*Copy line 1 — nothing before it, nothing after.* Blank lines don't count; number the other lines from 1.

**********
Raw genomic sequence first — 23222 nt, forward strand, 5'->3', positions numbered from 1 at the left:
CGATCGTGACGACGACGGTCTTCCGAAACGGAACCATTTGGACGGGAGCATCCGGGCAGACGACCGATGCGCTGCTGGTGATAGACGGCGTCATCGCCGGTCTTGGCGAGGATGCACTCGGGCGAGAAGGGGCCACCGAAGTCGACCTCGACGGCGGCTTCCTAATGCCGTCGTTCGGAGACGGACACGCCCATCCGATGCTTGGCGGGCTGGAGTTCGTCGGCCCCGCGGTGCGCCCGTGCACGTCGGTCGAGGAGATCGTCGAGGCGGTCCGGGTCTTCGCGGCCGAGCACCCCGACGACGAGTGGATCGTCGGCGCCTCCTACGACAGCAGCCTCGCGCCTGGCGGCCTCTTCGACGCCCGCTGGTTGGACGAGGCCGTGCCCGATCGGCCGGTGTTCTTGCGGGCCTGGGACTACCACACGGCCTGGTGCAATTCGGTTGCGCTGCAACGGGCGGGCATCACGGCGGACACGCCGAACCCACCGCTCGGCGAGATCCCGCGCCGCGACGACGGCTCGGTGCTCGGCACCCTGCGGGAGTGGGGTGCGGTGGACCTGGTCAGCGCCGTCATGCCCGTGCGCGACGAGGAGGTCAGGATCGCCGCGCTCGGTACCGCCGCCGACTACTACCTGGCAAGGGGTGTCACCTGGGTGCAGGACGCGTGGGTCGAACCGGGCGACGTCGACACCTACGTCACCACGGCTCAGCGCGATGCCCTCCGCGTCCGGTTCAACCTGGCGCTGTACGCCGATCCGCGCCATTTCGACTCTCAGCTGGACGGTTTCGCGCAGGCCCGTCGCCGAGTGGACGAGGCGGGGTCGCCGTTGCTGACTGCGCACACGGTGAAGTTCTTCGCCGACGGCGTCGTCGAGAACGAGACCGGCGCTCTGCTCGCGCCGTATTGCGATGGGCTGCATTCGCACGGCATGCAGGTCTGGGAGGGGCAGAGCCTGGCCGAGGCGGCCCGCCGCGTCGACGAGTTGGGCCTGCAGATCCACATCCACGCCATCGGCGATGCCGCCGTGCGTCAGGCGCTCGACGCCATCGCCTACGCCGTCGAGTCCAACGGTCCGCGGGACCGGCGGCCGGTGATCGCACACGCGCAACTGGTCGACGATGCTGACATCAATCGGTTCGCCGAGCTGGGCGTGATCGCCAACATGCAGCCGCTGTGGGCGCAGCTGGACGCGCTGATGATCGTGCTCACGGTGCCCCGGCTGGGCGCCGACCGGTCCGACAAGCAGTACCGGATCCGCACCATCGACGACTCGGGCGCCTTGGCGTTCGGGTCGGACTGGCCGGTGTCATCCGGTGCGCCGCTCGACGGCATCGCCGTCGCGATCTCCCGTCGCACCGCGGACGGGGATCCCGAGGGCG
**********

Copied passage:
Raw genomic sequence first — 23222 nt, forward strand, 5'->3', positions numbered from 1 at the left: